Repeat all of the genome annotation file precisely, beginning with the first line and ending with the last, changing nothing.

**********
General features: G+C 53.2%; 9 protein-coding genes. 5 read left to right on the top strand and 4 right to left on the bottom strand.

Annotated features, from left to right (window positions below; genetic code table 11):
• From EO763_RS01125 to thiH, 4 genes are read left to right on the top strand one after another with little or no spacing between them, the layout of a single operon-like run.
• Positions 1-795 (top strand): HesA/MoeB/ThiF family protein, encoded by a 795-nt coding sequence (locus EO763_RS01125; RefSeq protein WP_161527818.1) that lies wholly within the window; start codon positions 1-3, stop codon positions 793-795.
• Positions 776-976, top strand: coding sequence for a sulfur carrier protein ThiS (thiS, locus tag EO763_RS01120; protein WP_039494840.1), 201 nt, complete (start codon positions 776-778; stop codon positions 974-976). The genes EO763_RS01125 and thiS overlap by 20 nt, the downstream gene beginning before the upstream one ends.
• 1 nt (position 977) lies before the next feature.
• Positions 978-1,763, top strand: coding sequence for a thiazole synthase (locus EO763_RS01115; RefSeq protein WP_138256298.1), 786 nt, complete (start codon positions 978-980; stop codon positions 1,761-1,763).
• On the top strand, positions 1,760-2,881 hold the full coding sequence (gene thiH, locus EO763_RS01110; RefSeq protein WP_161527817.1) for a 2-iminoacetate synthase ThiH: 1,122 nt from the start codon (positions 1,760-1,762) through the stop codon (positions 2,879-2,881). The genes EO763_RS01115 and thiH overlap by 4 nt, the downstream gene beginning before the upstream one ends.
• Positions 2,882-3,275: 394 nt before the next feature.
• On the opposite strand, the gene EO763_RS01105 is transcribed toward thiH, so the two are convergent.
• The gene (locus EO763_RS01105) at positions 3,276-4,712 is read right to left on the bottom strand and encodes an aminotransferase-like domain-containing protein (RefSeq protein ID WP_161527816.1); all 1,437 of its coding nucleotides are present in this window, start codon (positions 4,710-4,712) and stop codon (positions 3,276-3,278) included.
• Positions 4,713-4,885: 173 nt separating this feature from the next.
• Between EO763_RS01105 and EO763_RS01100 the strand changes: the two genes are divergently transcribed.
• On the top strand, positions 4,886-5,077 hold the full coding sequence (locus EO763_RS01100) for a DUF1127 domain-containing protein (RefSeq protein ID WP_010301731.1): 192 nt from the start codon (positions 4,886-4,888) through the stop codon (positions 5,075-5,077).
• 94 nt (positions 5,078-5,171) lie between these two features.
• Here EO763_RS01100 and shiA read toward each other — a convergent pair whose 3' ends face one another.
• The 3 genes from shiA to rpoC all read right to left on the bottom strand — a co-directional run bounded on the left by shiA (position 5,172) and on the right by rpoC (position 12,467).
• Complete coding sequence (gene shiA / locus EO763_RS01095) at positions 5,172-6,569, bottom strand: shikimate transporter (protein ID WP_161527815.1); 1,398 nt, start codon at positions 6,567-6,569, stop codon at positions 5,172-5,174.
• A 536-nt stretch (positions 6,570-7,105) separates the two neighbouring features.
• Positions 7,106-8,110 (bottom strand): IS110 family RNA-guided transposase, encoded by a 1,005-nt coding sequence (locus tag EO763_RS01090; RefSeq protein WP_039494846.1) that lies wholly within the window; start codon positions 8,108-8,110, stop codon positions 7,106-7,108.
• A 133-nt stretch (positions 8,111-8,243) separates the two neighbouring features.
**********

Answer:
General features: G+C 53.2%; 9 protein-coding genes. 5 read left to right on the top strand and 4 right to left on the bottom strand.

Annotated features, from left to right (window positions below; genetic code table 11):
• From EO763_RS01125 to thiH, 4 genes are read left to right on the top strand one after another with little or no spacing between them, the layout of a single operon-like run.
• Positions 1-795 (top strand): HesA/MoeB/ThiF family protein, encoded by a 795-nt coding sequence (locus EO763_RS01125; RefSeq protein WP_161527818.1) that lies wholly within the window; start codon positions 1-3, stop codon positions 793-795.
• Positions 776-976, top strand: coding sequence for a sulfur carrier protein ThiS (thiS, locus tag EO763_RS01120; protein WP_039494840.1), 201 nt, complete (start codon positions 776-778; stop codon positions 974-976). The genes EO763_RS01125 and thiS overlap by 20 nt, the downstream gene beginning before the upstream one ends.
• 1 nt (position 977) lies before the next feature.
• Positions 978-1,763, top strand: coding sequence for a thiazole synthase (locus EO763_RS01115; RefSeq protein WP_138256298.1), 786 nt, complete (start codon positions 978-980; stop codon positions 1,761-1,763).
• On the top strand, positions 1,760-2,881 hold the full coding sequence (gene thiH, locus EO763_RS01110; RefSeq protein WP_161527817.1) for a 2-iminoacetate synthase ThiH: 1,122 nt from the start codon (positions 1,760-1,762) through the stop codon (positions 2,879-2,881). The genes EO763_RS01115 and thiH overlap by 4 nt, the downstream gene beginning before the upstream one ends.
• Positions 2,882-3,275: 394 nt before the next feature.
• On the opposite strand, the gene EO763_RS01105 is transcribed toward thiH, so the two are convergent.
• The gene (locus EO763_RS01105) at positions 3,276-4,712 is read right to left on the bottom strand and encodes an aminotransferase-like domain-containing protein (RefSeq protein ID WP_161527816.1); all 1,437 of its coding nucleotides are present in this window, start codon (positions 4,710-4,712) and stop codon (positions 3,276-3,278) included.
• Positions 4,713-4,885: 173 nt separating this feature from the next.
• Between EO763_RS01105 and EO763_RS01100 the strand changes: the two genes are divergently transcribed.
• On the top strand, positions 4,886-5,077 hold the full coding sequence (locus EO763_RS01100) for a DUF1127 domain-containing protein (RefSeq protein ID WP_010301731.1): 192 nt from the start codon (positions 4,886-4,888) through the stop codon (positions 5,075-5,077).
• 94 nt (positions 5,078-5,171) lie between these two features.
• Here EO763_RS01100 and shiA read toward each other — a convergent pair whose 3' ends face one another.
• The 3 genes from shiA to rpoC all read right to left on the bottom strand — a co-directional run bounded on the left by shiA (position 5,172) and on the right by rpoC (position 12,467).
• Complete coding sequence (gene shiA / locus EO763_RS01095) at positions 5,172-6,569, bottom strand: shikimate transporter (protein ID WP_161527815.1); 1,398 nt, start codon at positions 6,567-6,569, stop codon at positions 5,172-5,174.
• A 536-nt stretch (positions 6,570-7,105) separates the two neighbouring features.
• Positions 7,106-8,110 (bottom strand): IS110 family RNA-guided transposase, encoded by a 1,005-nt coding sequence (locus tag EO763_RS01090; RefSeq protein WP_039494846.1) that lies wholly within the window; start codon positions 8,108-8,110, stop codon positions 7,106-7,108.
• A 133-nt stretch (positions 8,111-8,243) separates the two neighbouring features.